Legal Update: Qualified one-way costs shifting and pre-April 2013 questions answered

scales of justice

Kelly Matthews explains qualified one-way costs shifting, which was implemented by the Jackson reforms.

Qualified one-way costs shifting was brought in as part of Lord Justice Jackson’s interlocking civil justice reforms on 1 April 2013.

QOCS means an unsuccessful claimant would not have to pay the defendant’s costs of the action, but also means a defendant would still have to pay a successful claimant’s costs, other than in a limited set of circumstances – these being failure to beat a defendant’s Part 36 offer; where the claim has been struck out; or where the claimant has been found to be fundamentally dishonest.

The trade-off for defendants was an end to the recoverability of after‑the‑event insurance premiums and success fees, as these would apply to a far larger proportion of cases than QOCS would. The logic behind this was if a claimant has no adverse costs risk, then insurance protecting them from this would be unnecessary.

Where does QOCS apply?
QOCS, at present, only applies to personal injury cases – but this may change in the future. The only exclusion in personal injury cases is set out in Civil Procedure Rule 44.13, which states that QOCS does not apply to applications where CPR 44.17 applies (among other excluded applications).

CPR 44.17 is the transitional provision that states “this section does not apply to proceedings where the claimant has entered into a pre-commencement funding arrangement (as defined in rule 48.2)”.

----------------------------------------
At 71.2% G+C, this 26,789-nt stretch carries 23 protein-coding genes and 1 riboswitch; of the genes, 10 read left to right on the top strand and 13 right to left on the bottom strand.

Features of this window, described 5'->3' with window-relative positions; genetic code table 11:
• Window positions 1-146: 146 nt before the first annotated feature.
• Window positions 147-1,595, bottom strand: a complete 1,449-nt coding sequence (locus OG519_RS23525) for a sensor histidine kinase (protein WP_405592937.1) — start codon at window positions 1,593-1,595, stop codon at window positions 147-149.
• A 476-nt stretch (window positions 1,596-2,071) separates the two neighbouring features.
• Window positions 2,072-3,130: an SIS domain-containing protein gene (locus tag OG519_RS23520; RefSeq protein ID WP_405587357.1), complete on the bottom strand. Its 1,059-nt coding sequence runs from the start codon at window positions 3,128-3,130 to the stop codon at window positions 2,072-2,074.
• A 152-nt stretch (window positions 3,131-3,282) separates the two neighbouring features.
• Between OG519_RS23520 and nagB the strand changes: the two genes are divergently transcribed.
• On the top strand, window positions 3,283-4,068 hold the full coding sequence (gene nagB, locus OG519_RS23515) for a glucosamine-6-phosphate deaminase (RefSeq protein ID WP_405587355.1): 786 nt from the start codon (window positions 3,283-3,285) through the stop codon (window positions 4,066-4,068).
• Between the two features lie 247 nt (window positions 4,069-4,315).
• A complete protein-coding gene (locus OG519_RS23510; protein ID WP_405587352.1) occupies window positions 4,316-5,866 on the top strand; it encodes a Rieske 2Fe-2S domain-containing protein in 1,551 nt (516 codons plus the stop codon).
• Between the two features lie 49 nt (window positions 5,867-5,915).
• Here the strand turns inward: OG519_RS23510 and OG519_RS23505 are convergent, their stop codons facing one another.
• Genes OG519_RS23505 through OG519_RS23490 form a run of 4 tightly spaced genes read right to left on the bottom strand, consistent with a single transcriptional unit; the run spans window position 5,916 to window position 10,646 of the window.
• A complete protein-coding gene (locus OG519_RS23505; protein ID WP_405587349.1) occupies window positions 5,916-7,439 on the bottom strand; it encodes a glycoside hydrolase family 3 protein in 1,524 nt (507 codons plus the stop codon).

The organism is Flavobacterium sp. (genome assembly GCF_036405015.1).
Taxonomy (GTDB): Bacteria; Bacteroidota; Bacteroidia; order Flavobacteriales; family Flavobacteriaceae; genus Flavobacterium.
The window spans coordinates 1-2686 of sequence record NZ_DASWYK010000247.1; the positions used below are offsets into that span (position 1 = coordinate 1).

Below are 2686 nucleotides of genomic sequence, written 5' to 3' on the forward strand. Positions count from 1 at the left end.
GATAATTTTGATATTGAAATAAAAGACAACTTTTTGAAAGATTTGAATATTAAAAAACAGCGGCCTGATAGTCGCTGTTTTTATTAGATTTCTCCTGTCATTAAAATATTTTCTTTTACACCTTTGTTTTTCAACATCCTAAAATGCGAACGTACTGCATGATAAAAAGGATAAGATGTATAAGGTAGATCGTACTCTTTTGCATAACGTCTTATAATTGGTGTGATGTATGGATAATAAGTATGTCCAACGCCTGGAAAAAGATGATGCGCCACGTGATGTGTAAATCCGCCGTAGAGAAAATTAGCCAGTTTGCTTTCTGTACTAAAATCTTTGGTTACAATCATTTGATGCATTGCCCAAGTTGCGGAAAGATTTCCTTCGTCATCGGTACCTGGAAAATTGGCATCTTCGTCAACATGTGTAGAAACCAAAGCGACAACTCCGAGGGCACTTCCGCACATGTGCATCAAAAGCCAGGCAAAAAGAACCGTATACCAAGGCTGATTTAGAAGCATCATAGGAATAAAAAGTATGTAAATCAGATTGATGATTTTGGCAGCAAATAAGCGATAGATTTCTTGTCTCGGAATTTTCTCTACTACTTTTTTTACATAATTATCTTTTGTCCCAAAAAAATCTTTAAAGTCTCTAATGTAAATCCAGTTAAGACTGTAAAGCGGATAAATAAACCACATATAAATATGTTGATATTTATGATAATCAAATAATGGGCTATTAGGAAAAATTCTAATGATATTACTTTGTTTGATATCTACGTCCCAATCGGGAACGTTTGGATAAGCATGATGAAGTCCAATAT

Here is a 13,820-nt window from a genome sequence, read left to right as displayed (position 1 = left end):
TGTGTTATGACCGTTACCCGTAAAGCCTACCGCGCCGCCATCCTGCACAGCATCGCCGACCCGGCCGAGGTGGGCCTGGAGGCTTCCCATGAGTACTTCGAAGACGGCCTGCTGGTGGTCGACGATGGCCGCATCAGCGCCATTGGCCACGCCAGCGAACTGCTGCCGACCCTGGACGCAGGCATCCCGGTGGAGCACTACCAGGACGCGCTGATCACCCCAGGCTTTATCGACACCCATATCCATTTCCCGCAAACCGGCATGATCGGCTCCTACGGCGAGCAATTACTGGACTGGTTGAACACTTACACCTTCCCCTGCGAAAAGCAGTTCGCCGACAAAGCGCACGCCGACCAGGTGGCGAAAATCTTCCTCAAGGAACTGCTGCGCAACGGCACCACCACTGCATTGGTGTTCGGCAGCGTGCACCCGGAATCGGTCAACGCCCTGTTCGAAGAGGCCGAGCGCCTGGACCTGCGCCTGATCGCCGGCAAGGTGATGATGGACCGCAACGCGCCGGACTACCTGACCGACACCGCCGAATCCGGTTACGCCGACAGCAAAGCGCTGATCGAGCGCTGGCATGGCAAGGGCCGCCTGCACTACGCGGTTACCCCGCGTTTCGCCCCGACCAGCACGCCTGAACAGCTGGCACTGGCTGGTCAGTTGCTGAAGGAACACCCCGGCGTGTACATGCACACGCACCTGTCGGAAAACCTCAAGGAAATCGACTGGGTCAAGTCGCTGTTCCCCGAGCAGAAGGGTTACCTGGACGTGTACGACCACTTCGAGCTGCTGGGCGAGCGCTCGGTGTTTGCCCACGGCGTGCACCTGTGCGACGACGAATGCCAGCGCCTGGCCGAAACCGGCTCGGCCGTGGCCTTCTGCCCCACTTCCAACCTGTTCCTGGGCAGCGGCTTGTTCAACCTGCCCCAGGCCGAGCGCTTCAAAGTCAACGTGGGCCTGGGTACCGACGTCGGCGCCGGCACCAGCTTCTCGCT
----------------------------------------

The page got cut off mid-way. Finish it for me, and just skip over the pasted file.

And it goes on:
CPR 48.2 is a lengthy rule, but in a nutshell it provides that a pre-commencement funding arrangement is defined as being a conditional fee agreement or collective conditional fee agreement that provides for a success fee, ATE premium or membership organisation indemnity (such as union funding) that was taken out or entered into before 31 March 2013.
What about pre-Jackson?
So what does that mean for cases conducted prior to 1 April 2013 that were funded by before‑the‑event or private retainers (both of which are not defined in CPR 48.2 as “pre-commencement funding arrangements”)? It means QOCS protection would apply, and QOCS is fully retrospective in these cases.

This could create the situation where a claimant with, for example, a 2010 claim funded by way of BTE insurance will get QOCS protection. They would no longer be responsible for a costs order made against them in 2011 (unless that order was in relation to Part 36, where recovery would be capped to the level of damages or the other exceptions listed). And they would also get an extra 10% on damages.

This was confirmed in the Court of Appeal decision in Simmons v Castle (2012), where it was decided the 10% uplift to damages would apply to pre-April 2013 cases where no pre-commencement funding was in place.

The question then becomes, in pre-April 2013 cases where you have a pre-commencement funding arrangement as defined by CPR 48.2, can you disregard that arrangement and enter into a new one that would give a claimant QOCS protection? Certainly in the scenario above it could be tempting for a claimant.

However, the answer must be no, due to the wording of CPR 44.17 as stated above: “This section does not apply where the claimant has entered into a pre-commencement funding arrangement.” There is no ambiguity in this sentence. If the claimant ever had a pre-commencement funding agreement, they cannot get QOCS protection.

The rule does not state the agreement must be current – or even that it has to be enforceable – so, as it currently stands, if a pre‑commencement agreement ever existed QOCS protection is lost.

Kelly Matthews, costs associate, Berrymans Lace Mawer

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